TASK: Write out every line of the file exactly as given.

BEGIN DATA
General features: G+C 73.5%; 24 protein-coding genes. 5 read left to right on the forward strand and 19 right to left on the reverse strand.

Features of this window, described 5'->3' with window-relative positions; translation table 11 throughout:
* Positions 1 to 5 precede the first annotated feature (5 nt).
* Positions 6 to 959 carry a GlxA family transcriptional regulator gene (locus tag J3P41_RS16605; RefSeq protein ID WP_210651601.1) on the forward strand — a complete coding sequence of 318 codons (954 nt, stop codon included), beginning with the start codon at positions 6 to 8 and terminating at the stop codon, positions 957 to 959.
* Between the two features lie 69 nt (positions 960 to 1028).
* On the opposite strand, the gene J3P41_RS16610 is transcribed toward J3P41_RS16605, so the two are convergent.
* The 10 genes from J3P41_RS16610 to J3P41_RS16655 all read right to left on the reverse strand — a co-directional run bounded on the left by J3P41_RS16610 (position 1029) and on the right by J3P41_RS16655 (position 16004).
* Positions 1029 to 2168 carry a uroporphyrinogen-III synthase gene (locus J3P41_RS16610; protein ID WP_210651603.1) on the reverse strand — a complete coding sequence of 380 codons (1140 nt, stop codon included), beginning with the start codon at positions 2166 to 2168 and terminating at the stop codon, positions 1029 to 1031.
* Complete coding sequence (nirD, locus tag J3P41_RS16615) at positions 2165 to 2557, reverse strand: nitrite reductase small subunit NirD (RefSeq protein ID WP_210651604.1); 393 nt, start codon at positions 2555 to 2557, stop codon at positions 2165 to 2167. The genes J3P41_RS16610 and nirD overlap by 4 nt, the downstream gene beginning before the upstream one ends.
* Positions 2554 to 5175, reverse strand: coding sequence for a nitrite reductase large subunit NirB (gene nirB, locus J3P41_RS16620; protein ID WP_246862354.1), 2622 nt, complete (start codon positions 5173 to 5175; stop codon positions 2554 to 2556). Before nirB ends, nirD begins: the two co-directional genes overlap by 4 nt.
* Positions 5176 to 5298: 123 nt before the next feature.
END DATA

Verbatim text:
General features: G+C 73.5%; 24 protein-coding genes. 5 read left to right on the forward strand and 19 right to left on the reverse strand.

Features of this window, described 5'->3' with window-relative positions; translation table 11 throughout:
* Positions 1 to 5 precede the first annotated feature (5 nt).
* Positions 6 to 959 carry a GlxA family transcriptional regulator gene (locus tag J3P41_RS16605; RefSeq protein ID WP_210651601.1) on the forward strand — a complete coding sequence of 318 codons (954 nt, stop codon included), beginning with the start codon at positions 6 to 8 and terminating at the stop codon, positions 957 to 959.
* Between the two features lie 69 nt (positions 960 to 1028).
* On the opposite strand, the gene J3P41_RS16610 is transcribed toward J3P41_RS16605, so the two are convergent.
* The 10 genes from J3P41_RS16610 to J3P41_RS16655 all read right to left on the reverse strand — a co-directional run bounded on the left by J3P41_RS16610 (position 1029) and on the right by J3P41_RS16655 (position 16004).
* Positions 1029 to 2168 carry a uroporphyrinogen-III synthase gene (locus J3P41_RS16610; protein ID WP_210651603.1) on the reverse strand — a complete coding sequence of 380 codons (1140 nt, stop codon included), beginning with the start codon at positions 2166 to 2168 and terminating at the stop codon, positions 1029 to 1031.
* Complete coding sequence (nirD, locus tag J3P41_RS16615) at positions 2165 to 2557, reverse strand: nitrite reductase small subunit NirD (RefSeq protein ID WP_210651604.1); 393 nt, start codon at positions 2555 to 2557, stop codon at positions 2165 to 2167. The genes J3P41_RS16610 and nirD overlap by 4 nt, the downstream gene beginning before the upstream one ends.
* Positions 2554 to 5175, reverse strand: coding sequence for a nitrite reductase large subunit NirB (gene nirB, locus J3P41_RS16620; protein ID WP_246862354.1), 2622 nt, complete (start codon positions 5173 to 5175; stop codon positions 2554 to 2556). Before nirB ends, nirD begins: the two co-directional genes overlap by 4 nt.
* Positions 5176 to 5298: 123 nt before the next feature.